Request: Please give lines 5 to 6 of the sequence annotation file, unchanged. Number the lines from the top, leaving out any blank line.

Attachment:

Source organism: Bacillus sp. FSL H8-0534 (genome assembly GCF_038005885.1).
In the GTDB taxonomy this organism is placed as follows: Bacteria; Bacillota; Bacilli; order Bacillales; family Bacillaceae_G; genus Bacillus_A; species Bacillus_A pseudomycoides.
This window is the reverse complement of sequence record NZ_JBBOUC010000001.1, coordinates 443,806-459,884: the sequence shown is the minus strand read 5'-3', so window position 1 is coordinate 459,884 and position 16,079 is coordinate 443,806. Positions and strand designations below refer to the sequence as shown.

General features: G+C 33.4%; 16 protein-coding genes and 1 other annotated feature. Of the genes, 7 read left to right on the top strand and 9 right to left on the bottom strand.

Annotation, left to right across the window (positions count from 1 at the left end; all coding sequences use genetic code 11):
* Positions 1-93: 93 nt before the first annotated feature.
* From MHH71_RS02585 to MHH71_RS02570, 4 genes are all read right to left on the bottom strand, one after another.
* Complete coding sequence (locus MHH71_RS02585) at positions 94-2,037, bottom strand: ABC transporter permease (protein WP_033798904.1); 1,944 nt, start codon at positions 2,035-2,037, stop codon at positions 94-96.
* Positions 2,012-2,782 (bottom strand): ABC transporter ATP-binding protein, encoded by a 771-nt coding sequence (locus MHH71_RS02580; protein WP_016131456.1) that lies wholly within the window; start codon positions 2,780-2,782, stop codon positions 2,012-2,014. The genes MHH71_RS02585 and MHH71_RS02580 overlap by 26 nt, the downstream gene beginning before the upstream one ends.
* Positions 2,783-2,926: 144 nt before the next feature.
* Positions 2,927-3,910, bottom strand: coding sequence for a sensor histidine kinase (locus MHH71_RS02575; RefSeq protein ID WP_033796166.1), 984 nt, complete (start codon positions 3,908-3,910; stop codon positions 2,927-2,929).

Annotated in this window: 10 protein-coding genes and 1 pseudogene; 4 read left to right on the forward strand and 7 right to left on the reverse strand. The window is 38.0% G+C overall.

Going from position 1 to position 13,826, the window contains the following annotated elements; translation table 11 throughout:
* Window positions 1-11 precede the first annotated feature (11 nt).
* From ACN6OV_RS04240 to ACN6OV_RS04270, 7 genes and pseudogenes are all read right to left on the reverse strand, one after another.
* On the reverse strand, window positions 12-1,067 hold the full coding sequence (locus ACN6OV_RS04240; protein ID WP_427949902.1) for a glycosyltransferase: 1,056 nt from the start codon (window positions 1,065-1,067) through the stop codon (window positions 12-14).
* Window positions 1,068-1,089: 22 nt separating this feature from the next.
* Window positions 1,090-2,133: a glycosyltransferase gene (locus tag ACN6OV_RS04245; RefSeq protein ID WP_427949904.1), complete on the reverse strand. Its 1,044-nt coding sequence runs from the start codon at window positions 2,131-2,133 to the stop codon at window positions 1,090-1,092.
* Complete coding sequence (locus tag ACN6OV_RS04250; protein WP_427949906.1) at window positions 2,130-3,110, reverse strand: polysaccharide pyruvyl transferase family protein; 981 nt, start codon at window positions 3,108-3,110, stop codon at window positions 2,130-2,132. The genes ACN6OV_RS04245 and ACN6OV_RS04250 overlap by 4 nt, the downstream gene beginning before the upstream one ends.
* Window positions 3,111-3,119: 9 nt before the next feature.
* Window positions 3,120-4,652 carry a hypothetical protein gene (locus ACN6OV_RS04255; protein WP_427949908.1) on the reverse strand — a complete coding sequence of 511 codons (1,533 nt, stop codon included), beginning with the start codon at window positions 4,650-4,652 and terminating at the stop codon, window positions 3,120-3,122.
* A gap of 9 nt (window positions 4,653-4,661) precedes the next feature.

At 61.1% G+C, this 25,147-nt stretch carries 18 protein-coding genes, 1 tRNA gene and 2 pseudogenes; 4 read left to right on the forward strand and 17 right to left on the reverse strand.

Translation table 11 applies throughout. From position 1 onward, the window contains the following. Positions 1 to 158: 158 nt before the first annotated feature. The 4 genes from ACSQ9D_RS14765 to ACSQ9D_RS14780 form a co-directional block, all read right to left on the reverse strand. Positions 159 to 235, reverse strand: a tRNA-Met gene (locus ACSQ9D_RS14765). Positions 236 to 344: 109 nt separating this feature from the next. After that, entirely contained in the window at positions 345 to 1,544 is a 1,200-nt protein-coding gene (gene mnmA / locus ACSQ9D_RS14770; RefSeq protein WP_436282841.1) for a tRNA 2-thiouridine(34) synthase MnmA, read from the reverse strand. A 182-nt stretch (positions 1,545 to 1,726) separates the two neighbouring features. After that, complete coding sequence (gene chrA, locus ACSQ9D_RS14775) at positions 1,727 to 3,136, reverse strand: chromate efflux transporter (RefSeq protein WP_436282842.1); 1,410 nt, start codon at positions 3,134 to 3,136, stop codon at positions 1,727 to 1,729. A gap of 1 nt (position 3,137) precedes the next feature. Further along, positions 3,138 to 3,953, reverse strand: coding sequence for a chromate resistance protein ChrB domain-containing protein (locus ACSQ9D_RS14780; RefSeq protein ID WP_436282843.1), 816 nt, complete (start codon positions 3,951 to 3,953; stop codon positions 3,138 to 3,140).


Annotation, left to right across the window (positions count from 1 at the left end; all coding sequences use genetic code 11):
* Positions 1-93: 93 nt before the first annotated feature.